I get "We couldn't find anyone named Leazeslad."

Well I'm on there I added Ryder.

 

 

I've found you now.

 

Don't give Wayne Routledge too much stick. He'll just block you. :D

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Guest Tuco Ramirez
Stevie is here, if you can't find him: http://twitter.com/Leazeslad

 

Also, limp-wristed Guardian plugs aside, I'd well recommend following When Saturday Comes. Some of the best football writing off the beaten track. http://twitter.com/WSC_magazine

Aye I read a great piece about Sheff Wed on WSC the other day, we think we're fucked and undeserving of our predicament thinking about them for one minute puts everything in to perspective.

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Am still getting to grips with this like.

 

Search for #NUFC and you will see what everyone's saying about Newcastle. you can save the search and it'll always be handy in the right hand side.

 

When you post something about newcastle, include #NUFC and people who aren't your followers will see it.

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Andy Gray never has a good word to say about us so I wouldn't read too much into what he says.

To be fair I remember him saying that he used to love trips to SJP more than any other ground during the KK/SBR era's because the occasions and atmospheres were so special.

Ok then, make that rarely instead of never. :D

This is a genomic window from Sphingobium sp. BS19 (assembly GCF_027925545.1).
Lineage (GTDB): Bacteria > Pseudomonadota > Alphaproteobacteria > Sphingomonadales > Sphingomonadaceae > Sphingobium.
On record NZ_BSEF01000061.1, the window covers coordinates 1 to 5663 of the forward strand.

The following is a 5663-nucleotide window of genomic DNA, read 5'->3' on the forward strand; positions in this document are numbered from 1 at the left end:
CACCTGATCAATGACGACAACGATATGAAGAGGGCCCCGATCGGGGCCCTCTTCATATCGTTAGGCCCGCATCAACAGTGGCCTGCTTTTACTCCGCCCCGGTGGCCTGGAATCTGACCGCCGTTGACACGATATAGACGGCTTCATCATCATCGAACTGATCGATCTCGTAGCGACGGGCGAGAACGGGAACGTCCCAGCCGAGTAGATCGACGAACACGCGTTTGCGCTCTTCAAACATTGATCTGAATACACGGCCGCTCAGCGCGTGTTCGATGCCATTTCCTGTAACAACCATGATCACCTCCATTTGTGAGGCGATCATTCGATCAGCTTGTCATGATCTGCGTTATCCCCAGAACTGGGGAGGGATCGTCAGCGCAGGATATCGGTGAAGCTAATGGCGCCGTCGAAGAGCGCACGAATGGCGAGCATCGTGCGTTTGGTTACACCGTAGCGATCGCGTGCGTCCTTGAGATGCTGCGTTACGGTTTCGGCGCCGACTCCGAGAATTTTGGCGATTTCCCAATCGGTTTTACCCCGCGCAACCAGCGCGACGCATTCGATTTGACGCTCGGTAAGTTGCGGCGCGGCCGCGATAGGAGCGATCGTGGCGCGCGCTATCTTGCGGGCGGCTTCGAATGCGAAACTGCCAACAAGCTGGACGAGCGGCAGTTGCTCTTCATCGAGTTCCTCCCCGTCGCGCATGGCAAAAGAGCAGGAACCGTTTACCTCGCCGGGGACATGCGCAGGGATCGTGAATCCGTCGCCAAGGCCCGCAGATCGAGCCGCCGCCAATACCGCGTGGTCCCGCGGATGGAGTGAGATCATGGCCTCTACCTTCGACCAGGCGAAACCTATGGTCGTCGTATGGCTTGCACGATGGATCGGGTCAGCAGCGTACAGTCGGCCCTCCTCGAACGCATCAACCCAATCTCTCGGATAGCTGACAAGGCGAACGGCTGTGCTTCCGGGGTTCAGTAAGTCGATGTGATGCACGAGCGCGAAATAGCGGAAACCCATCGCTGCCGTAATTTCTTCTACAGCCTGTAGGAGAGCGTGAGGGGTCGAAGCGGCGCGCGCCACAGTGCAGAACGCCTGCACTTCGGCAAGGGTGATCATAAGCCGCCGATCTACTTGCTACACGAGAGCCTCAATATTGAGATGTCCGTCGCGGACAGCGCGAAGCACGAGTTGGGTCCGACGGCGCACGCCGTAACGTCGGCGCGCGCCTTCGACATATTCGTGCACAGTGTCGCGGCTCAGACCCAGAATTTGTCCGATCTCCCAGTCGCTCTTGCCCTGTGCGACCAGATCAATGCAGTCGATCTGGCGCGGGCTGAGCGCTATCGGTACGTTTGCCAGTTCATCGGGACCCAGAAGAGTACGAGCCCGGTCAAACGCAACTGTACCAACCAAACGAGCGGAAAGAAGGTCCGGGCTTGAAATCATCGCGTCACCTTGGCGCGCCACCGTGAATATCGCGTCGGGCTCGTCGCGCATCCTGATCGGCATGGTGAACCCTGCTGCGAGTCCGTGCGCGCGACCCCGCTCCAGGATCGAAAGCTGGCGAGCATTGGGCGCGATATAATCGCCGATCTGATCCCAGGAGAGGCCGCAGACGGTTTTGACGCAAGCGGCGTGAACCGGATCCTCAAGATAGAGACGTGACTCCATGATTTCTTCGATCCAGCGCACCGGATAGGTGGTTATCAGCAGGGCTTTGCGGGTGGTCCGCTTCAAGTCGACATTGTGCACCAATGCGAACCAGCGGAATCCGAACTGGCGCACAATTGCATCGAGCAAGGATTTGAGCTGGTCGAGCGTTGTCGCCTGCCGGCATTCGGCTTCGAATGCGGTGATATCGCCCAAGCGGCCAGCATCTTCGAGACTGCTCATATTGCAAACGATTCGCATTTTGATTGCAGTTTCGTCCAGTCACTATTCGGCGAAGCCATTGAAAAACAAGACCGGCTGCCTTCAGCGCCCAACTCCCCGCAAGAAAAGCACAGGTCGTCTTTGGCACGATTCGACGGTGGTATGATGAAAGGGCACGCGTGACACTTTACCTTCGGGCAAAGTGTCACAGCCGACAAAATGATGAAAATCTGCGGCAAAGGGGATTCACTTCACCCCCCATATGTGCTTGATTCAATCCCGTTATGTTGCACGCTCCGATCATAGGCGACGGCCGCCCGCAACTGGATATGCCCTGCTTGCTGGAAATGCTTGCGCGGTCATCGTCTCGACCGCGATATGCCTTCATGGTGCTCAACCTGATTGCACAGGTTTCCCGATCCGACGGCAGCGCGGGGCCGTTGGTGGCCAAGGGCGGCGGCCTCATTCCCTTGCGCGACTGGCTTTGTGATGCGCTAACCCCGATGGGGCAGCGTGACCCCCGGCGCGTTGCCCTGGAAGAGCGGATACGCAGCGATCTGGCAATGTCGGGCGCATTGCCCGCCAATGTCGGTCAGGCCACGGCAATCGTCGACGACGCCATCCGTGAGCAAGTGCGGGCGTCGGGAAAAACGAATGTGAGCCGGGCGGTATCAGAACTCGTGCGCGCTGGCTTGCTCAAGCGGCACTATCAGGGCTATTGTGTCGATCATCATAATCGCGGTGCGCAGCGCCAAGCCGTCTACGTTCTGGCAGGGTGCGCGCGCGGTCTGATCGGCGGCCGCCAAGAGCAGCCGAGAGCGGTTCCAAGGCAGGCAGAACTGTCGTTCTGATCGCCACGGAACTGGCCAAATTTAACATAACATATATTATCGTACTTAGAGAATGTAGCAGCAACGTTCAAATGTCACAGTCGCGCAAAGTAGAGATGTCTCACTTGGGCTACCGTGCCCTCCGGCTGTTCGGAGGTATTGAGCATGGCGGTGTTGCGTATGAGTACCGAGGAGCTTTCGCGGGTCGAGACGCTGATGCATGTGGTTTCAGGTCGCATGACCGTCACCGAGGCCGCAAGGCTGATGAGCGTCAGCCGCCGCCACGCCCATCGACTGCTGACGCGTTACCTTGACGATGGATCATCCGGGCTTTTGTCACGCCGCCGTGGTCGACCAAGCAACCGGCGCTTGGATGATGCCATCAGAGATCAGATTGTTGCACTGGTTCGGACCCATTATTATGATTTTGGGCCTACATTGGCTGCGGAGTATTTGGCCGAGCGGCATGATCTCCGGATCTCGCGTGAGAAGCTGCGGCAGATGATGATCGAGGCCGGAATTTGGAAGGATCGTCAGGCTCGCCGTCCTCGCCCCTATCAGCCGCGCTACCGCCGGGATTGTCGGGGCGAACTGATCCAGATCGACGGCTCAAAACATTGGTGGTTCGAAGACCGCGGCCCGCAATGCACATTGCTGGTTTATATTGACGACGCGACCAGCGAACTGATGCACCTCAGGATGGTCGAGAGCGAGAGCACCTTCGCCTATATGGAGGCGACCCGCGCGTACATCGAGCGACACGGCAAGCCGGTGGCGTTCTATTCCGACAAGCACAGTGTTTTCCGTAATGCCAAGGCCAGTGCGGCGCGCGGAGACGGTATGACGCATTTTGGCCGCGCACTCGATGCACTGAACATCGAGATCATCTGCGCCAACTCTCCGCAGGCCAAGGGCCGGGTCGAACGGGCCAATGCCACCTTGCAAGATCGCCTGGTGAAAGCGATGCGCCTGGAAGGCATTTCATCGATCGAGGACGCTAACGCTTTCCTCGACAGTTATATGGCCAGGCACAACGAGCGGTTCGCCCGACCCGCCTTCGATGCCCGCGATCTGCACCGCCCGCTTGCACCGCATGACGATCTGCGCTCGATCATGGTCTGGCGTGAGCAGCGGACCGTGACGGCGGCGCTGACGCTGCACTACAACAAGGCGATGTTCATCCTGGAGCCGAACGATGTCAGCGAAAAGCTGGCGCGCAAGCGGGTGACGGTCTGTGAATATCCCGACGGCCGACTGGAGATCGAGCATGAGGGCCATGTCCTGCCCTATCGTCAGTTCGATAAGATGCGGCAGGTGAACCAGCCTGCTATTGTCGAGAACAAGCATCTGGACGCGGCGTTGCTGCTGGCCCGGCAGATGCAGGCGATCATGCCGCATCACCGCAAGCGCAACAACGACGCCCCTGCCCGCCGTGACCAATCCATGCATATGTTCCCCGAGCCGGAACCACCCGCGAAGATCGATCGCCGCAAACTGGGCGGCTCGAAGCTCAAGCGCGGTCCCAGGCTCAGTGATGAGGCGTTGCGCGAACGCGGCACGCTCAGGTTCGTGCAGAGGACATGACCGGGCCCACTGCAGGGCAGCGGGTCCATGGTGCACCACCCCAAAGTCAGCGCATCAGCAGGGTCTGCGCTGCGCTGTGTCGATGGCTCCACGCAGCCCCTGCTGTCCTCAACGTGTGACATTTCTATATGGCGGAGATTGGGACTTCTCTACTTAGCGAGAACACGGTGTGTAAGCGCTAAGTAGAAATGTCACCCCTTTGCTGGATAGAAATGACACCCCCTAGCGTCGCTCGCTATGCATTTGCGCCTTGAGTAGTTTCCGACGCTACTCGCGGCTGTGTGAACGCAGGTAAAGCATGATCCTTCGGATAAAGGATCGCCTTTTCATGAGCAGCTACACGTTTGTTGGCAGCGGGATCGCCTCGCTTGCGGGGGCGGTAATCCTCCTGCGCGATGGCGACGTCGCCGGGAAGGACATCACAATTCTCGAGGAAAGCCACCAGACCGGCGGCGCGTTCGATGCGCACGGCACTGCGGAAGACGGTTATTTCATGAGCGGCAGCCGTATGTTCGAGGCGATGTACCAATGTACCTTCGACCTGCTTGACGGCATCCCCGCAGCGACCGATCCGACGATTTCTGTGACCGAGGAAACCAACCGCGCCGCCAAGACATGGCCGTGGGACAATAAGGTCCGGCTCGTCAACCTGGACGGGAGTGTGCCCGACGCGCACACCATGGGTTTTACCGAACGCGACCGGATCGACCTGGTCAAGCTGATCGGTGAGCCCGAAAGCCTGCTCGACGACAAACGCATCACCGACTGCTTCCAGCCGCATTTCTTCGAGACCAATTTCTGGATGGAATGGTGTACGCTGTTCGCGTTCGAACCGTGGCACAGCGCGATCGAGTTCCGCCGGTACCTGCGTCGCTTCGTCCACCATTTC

He also picked Shearer as his favourite PL footballer of all time. I'm actually surprised to read he's got us as going stright back down, someone else I now have to irrationally hate this year.

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He may be a tit, but he doesn't compare to Wor Louise for my conptempt.

 

Guardian writers' prediction: 16th (NB: this is not necessarily Louise's prediction, but the average of our writers' tips)

 

Last season's position: 1st in the Championship

 

Odds to win the league: 1,000-1

 

Mike Ashley has something controversial in common with Willie Walsh. Just as the British Airways chief executive officer wants to gradually replace his older, expensive "fleet" of cabin crew with more youthful, lower-paid alternatives, Newcastle United's owner aims to get back into the black by signing younger, cheaper players.

 

The general idea is that newcomers should be under 25 and, ideally, earn less than £25,000 a week. The theory behind it all is that Newcastle can hoover up the brightest young talent before others spot it and those signings will imbue the team with energy before being sold on for a profit.

 

Granted, at nearly 36 Sol Campbell hardly conforms to this blueprint but he did come on a free transfer and Chris Hughton had to plead special dispensation to recruit a defender he once coached at Tottenham. Otherwise the imports – James Perch, Dan Gosling and, possibly this week, providing a loan deal is finalised, Hatem Ben Arfa – conform to the general policy.

 

The only problem is that sometimes there is a gap between theory and practice. After all Xisco, now back at St James' Park after returning from loan, was a young Spanish striker Dennis Wise, Newcastle's former director of football, believed would tick all Ashley's recruitment boxes. Unfortunately he does not appear remotely good enough and is unlikely to be the only similar gamble that goes wrong.